Noise-canceling Headset Technology
How does the headset know which noise is your voice and what noise to cancel? To answer that, try this: Plug your ears with your fingers so that you can't hear the noise around you. Now talk. You can still hear yourself, right? Your voice sounds different from the way it sounds when your ears are unblocked, but you can definitely have a conversation with yourself in your head. Whether that's a good or bad thing is up to you.
How is this possible? Thank your jaw bone. When you speak, you create vibrations that travel through the ear and reach another person's ear. Regular phones use air conduction hearing, which uses the outer ear to catch sound waves. The sound waves are then transported through the middle and processed in the inner ear. Noise-canceling headsets combine this air technology with bone conduction hearing [source: Anjanappa et al]. The bone conduction method transmits sound vibrations directly to the inner ear along the bone itself. For more on hearing, see How Hearing Works.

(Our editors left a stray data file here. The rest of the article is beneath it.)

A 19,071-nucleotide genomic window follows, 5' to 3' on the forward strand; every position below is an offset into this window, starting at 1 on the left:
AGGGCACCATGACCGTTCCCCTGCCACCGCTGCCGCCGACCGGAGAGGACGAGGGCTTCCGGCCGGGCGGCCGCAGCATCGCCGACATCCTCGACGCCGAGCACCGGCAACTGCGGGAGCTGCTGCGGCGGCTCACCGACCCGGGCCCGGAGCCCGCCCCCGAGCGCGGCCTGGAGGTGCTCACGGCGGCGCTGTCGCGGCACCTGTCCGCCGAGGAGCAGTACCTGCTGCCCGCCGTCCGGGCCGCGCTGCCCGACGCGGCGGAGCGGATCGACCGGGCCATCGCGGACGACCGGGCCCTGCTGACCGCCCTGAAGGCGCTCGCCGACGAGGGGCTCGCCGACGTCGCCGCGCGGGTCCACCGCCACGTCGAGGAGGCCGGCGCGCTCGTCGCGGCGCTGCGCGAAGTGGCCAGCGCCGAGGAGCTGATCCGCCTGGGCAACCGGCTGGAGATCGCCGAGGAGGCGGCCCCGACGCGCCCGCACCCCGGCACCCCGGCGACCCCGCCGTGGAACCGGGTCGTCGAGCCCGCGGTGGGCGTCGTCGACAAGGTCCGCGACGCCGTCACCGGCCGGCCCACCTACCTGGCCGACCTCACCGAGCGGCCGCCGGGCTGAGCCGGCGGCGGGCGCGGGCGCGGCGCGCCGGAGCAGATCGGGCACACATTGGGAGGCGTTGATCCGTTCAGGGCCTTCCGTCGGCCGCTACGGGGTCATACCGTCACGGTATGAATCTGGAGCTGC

The mouthpiece on a noise-canceling headset is actually two microphones -- one for air conduction and the other for bone conduction -- combined into one. This is called a bi-directional microphone. The microphone sends the signal to a sound processor. The processor then sends the signal across the airwaves so the person on the other end of the call hears your voice. This is similar to the process of voice transmission featured in hearing aids.
Because the sound hasn't passed through your entire mouth (since your lips also help with speech) when it hits the jaw, bone conduction is slightly lower in sound quality, so the air conduction method of transmission is needed to make your voice clear. The noise-canceling headset uses the bone conduction method only to discern the correct noise to recognize, thus filtering out surrounding noise. This active noise control can be controlled by an on/off switch on headsets [source: Aliph Jawbone].
Noise-canceling headsets help you hear yourself clearly despite the noise around you, but how do you hear who you're talking to? Read on to find out.